Day 108 -- Halloween Lesson, School Festival Day 1, and Student Pictures

Halloween Lesson, Part I

Girl Student: "Ahhhh! 거미!" (spider)
Me: "Haha, yes, today we will study Halloween! I drew a spi--OH GOD, REAL SPIDER"
BFKASB*: "SPIDERMAN!!" (swats at spider) "You, me, hand phone same-same. So we love."

Later, a student cuddled my blow-up jack-o-lantern while we watched Nightmare Before Christmas. I teased him that it was his new girlfriend, so when it came time to end class, he kissed it goodbye and said he would miss it. We perhaps missed the point of Halloween, but it's hilarious so whatever.

Chapter Two ~ TOEFL class

TOEFL students caught on film in their natural habitat while constructing their zombie attack plans. Yes, creating zombie attack plans was a lesson.

Chapter Three ~ School Festival, Day 1

The school festival started today, where the students get a rare chance to relax and be kids. There's lots of mini-games between the classes for the kids to compete in, but it's mostly just down time to chat with friends and have a good time.

Tomorrow is the second and last day, including athletic competitions and a talent show. More pictures!!

Don't complain, you know you wanted pictures.

I went wild documenting all the instances of bromance, but this was perhaps one of my favorites. Mass bromancing!

And this is my Taeyang look-alike. He appears as though he would be a terrible troublemaker, but he's actually one of my sweetest students. CLEARLY, since he's playing with a baby bunny.

Chicken-fighting. You hop around on one leg and try to knock the others over.


Day 103 -- Sae Yeob's Big News

Last week, Sae Yeob received his first college acceptance letter!! He was accepted to Pittsburg State University in Kansas.

Yeah, me either.

But his TOEFL results came in this week and he got a high enough score to start classes in January. Two of our school's other TOEFL students received acceptance letters as well, so three kids are going to America for college. Hurray!

The picture above is a banner the school made and hung outside announcing that one of their students was accepted to an American school, Pittsburg State University. I thought it was funny they made a banner for this, but Sae Yeob explained that it's so that middle school students will see it and want to go to high school there.


Day 100 -- Hurray!

Today marks my 100th day in Korea. I can't believe my grant is 25% completed--there's still so much more I need to see and do before my time runs out. Looking back, I feel like I've done a lot in the last few months, so I hope I'll keep up the momentum and continue to find something to be awed by every day. Even on the days when it seems like all of Korea is out to get me.

In the last 100 days, I:

--Met amazing friends with KEY Club in Chuncheon
--Completed a 6 week, 4-hour-a-day intensive Korean class
--Settled into a teacher-role at the school
--Grown close with a host family that calls me their daughter and sister
--Started behaving less like a "strange foreigner" and more like a "community member"

In the next 100 days, I want to:

--Study Korean more diligently and meet a language partner from Konyang University
--Forge closer bonds with my students by memorizing all their names
--Organize the TOEFL class so the kids learn more
--Continue making gains (and losses) in the gym
--Start volunteering at the orphanages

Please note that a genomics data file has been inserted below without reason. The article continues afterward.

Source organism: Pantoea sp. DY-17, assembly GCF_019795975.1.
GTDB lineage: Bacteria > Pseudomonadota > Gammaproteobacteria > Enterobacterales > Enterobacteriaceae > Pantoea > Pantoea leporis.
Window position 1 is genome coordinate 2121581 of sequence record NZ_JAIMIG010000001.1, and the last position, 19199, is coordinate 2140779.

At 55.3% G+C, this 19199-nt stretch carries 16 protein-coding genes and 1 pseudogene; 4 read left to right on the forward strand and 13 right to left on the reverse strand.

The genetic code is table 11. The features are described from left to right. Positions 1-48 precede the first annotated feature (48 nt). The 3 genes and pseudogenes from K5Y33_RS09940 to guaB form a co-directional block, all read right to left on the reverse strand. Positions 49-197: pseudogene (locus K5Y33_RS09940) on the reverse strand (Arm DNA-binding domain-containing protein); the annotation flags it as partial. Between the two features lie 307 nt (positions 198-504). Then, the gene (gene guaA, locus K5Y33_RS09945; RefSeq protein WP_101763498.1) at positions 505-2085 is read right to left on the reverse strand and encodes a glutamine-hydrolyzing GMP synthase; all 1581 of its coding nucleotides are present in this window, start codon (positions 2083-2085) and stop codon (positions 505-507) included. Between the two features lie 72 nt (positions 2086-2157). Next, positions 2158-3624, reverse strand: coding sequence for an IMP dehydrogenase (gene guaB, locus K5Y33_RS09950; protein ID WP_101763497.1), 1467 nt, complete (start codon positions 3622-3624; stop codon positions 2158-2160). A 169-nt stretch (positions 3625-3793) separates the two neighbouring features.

Speaking of seeing and doing things, this past weekend was a whirlwind of friendly faces and historical places. It was fantastic to see all my ETA friends again and I managed to knock off 4 of the things on my To Do List that I created before leaving for Korea. Feels good, man.

I'll make a whole post about it very soon, but for now I'm exhausted and just wanted to make a momento that it's the 100th day!


Day 98 -- Gyeongju Fall Conference


I haven't been posting many pictures lately, so buckle up because this is gonna be almost all pictures. My apologies to those with slow computers.

So the fall F*bright conference was held in Gyeongju, which was once the capitol during the Silla dynasty. It's the location of many historical sites in Korea, but much of the ancient city was destroyed by Japanese colonists. Above is a reconstruction of what the city once looked like, but now almost everything has been destroyed.

I left early on Friday morning from Nonsan. My itinerary was a bit ridiculous--I had to catch a 9:30am train from Daejeon, which meant getting a 8:15am bus from Nonsan. This is the bridge I have to cross every morning on my way to school, and it's a really good representation of Nonsan--rice paddies and mountains with great big open skies.

Gyeongju was beautiful. One night, a few girls and I decided to go take the swan boats out on the lake right before sunset. It was mostly couples and young families, so the three boats filled with loud, giggling American girls really stood out.

After the swan boats, we met up with a bunch of other ETAs and found a place that rented mini RVs and motorcycles. Obviously we couldn't pass that up, even if Cait and I were in skirts. When in Korea, ride swan boats and mini RVs, right?

Saturday night, after a long day of discussion groups and presentations about teaching and daily life in Korea, fate brought three separate groups of ETAs to the same bar. Despite no communication between the groups about where we were, about 40 of us ended up at the same place and basically took it over. The poor barstaff seemed so nervous at first--this was probably the biggest group of Americans they'd ever served--but eventually felt comfortable enough with us to show off their ridiculous b-boying skills.